Kate’s death was recorded in the Reading district in 1910 and in 1911 we find William George with his children at 7, High Street, Market Lavington. William George made a common error on his 1911 census form and recorded the number of children born to his late wife so we know there was a third child who died. We have done no further research to identify that child.

William George may have struggled to cope with running his business and raising his two children, but by the end of 1911 he had re-married. His new wife was Sarah Anne Davis. They married in the Salisbury area.

William George Elisha died in 1924 and is buried in Market Lavington churchyard.

Emily Gladys, his daughter, married William S Mundy in 1920. William was the son of Emma Mundy – a Market Lavington grocer. They had two daughters in the early 1920s – their births were registered in the Devizes district but they did not live in Market Lavington.

And William Edward (Bill) Elisha, of course, married Helena May Potter in 1929 and this couple, who had no children, devoted their lives to the service of Market Lavington.

Recent visitors to the museum brought a photo of William George and family and here it is.

William george Elisha and family. William was a tailor in Market Lavington from 1911 to 1924.

William George Elisha and family. William was a tailor in Market Lavington from 1911 to 1924.

 

Sorry! The copy our visitors had was not very good quality, but we can see William George with his two children – Gladys and Bill. But who is the wife? We are not certain if that is Kate or Mary Anne.

Maybe a reader can enlighten us.

Mary Anne died in the 1940s and is also buried in Market Lavington churchyard, but her address was given as in Devizes.

Medical Supplies

July 17, 2013

Time was (and still is, no doubt) when households kept stocks of proprietary remedies for many ills and ailments. Here we see a small selection of bottles and tins of household medicaments.

Medicine bottles and tins at Market Lavington Museum

Medicine bottles and tins at Market Lavington Museum

The near bottle contains cresolene, a mixture based on coal tar which was used as a disinfectant or antiseptic. It was not to be taken internally but rather used as an ointment to clean wounds. It could be put in a special heater so that fumes could be breathed. It was manufactured between 1881 and 1950 and was probably, of limited medical value.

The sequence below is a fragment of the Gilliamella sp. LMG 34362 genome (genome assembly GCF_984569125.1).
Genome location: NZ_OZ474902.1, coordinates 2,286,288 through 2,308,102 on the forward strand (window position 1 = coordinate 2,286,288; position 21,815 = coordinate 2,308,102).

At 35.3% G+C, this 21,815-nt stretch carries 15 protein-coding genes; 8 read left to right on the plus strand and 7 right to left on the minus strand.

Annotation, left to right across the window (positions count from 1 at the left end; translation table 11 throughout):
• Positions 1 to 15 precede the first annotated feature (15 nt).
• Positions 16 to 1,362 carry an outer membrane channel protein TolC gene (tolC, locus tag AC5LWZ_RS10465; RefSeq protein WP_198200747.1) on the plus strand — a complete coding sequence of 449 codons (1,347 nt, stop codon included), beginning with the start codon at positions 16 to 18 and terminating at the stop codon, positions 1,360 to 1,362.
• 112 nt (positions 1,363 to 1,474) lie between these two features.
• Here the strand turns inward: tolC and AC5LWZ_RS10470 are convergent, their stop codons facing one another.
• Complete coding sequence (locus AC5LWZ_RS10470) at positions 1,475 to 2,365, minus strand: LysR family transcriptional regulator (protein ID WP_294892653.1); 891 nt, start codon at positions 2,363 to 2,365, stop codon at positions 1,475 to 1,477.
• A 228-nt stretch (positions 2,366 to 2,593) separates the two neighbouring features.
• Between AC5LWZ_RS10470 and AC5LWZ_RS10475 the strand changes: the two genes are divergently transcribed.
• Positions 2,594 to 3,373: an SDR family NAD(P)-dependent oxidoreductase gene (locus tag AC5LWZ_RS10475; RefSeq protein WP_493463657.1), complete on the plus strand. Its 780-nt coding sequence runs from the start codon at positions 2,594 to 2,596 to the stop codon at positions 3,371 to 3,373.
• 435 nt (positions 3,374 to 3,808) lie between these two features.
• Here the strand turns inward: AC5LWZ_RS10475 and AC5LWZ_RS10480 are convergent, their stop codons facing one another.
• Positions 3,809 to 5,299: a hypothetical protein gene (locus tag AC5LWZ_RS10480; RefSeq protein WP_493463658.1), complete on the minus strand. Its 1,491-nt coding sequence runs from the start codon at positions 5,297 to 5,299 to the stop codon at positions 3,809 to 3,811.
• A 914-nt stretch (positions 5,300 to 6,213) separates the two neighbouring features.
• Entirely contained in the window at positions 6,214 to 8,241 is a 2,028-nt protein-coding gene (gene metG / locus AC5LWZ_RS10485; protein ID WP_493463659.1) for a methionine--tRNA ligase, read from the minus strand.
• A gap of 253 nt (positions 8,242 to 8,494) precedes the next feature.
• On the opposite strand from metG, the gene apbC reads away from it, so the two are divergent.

The blue bottle once contained blood mixture which was advertised as a cure-all. Again, it probably had very limited medical value.

The Green coloured bottle once held Eclectic Oil.  It was another cure-all. It claimed to cure toothache in five minutes and lameness in two days. Again, it was just about worthless as a medicine. An earlier name had been eclectric oil – a portmanteau word for what clearly claimed to be a portmanteau product.

The brown bottle bears the legend Hardy and Son, Chemist of Salisbury. As this company produced ‘aerated waters’ this is probably a fizzy drink bottle.

The tin contained mustard ointment which, supposedly, gave warmth and relief to aching muscles.

It is often said that ‘The lesson from history is that we don’t learn from it’ Most of our bottles are 100 years or more old. They didn’t do much then but people still persist in buying quack remedies. Your best bet out of this collection was probably the fizzy drink!

The Pond Farm Camp Ambulance

July 6, 2013

Pond Farm Camp was used for ‘summer holiday’ exercise camps by many different regiments. Huge quantities of men spent weeks or fortnights ‘enjoying’ the uncertain delights of Salisbury Plain. In amongst a large number of men there were bound to be illnesses and injuries (and the occasional death). Such events provided training opportunities for the medical staff and the ambulance brigade.

Today we are featuring the third Pond Farm Camp photo which came from a descendant of William Davies from Llanfihangel in Breconshire. William features in one picture. Another, of church parade shows men with Red Cross arm bands. This third one shows the ambulance.